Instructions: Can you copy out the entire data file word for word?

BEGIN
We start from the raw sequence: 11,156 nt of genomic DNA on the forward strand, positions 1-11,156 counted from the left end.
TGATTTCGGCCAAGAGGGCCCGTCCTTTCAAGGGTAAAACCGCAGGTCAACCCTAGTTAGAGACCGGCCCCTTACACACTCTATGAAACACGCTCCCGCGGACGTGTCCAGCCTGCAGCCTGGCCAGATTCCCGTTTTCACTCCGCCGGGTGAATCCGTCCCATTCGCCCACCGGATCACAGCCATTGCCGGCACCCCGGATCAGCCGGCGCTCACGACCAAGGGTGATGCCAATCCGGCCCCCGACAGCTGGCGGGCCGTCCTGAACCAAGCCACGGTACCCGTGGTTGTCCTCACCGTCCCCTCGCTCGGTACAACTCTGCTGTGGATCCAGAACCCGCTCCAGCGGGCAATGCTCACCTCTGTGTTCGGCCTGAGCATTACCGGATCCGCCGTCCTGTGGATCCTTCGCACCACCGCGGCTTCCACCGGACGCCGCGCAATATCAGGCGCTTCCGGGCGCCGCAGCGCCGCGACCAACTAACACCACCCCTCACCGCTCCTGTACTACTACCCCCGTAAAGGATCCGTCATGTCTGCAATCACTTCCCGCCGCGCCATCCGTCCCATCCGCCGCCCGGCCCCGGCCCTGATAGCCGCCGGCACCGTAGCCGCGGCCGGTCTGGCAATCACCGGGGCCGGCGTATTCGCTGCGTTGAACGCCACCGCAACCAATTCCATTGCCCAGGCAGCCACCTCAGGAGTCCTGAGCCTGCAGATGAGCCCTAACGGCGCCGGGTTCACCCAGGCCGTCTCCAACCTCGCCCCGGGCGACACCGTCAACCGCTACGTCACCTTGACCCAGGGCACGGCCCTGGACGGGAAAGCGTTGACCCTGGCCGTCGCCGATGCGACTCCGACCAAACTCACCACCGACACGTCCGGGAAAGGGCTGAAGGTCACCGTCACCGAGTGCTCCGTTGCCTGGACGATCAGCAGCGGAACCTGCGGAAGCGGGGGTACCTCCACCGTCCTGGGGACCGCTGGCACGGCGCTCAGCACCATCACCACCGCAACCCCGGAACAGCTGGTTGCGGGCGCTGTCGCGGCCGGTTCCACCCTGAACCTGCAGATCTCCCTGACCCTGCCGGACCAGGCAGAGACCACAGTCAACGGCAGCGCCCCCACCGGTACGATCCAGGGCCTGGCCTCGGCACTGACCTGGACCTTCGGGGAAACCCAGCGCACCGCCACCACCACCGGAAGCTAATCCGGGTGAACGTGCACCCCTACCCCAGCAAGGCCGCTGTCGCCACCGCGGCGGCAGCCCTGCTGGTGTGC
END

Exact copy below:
We start from the raw sequence: 11,156 nt of genomic DNA on the forward strand, positions 1-11,156 counted from the left end.
TGATTTCGGCCAAGAGGGCCCGTCCTTTCAAGGGTAAAACCGCAGGTCAACCCTAGTTAGAGACCGGCCCCTTACACACTCTATGAAACACGCTCCCGCGGACGTGTCCAGCCTGCAGCCTGGCCAGATTCCCGTTTTCACTCCGCCGGGTGAATCCGTCCCATTCGCCCACCGGATCACAGCCATTGCCGGCACCCCGGATCAGCCGGCGCTCACGACCAAGGGTGATGCCAATCCGGCCCCCGACAGCTGGCGGGCCGTCCTGAACCAAGCCACGGTACCCGTGGTTGTCCTCACCGTCCCCTCGCTCGGTACAACTCTGCTGTGGATCCAGAACCCGCTCCAGCGGGCAATGCTCACCTCTGTGTTCGGCCTGAGCATTACCGGATCCGCCGTCCTGTGGATCCTTCGCACCACCGCGGCTTCCACCGGACGCCGCGCAATATCAGGCGCTTCCGGGCGCCGCAGCGCCGCGACCAACTAACACCACCCCTCACCGCTCCTGTACTACTACCCCCGTAAAGGATCCGTCATGTCTGCAATCACTTCCCGCCGCGCCATCCGTCCCATCCGCCGCCCGGCCCCGGCCCTGATAGCCGCCGGCACCGTAGCCGCGGCCGGTCTGGCAATCACCGGGGCCGGCGTATTCGCTGCGTTGAACGCCACCGCAACCAATTCCATTGCCCAGGCAGCCACCTCAGGAGTCCTGAGCCTGCAGATGAGCCCTAACGGCGCCGGGTTCACCCAGGCCGTCTCCAACCTCGCCCCGGGCGACACCGTCAACCGCTACGTCACCTTGACCCAGGGCACGGCCCTGGACGGGAAAGCGTTGACCCTGGCCGTCGCCGATGCGACTCCGACCAAACTCACCACCGACACGTCCGGGAAAGGGCTGAAGGTCACCGTCACCGAGTGCTCCGTTGCCTGGACGATCAGCAGCGGAACCTGCGGAAGCGGGGGTACCTCCACCGTCCTGGGGACCGCTGGCACGGCGCTCAGCACCATCACCACCGCAACCCCGGAACAGCTGGTTGCGGGCGCTGTCGCGGCCGGTTCCACCCTGAACCTGCAGATCTCCCTGACCCTGCCGGACCAGGCAGAGACCACAGTCAACGGCAGCGCCCCCACCGGTACGATCCAGGGCCTGGCCTCGGCACTGACCTGGACCTTCGGGGAAACCCAGCGCACCGCCACCACCACCGGAAGCTAATCCGGGTGAACGTGCACCCCTACCCCAGCAAGGCCGCTGTCGCCACCGCGGCGGCAGCCCTGCTGGTGTGC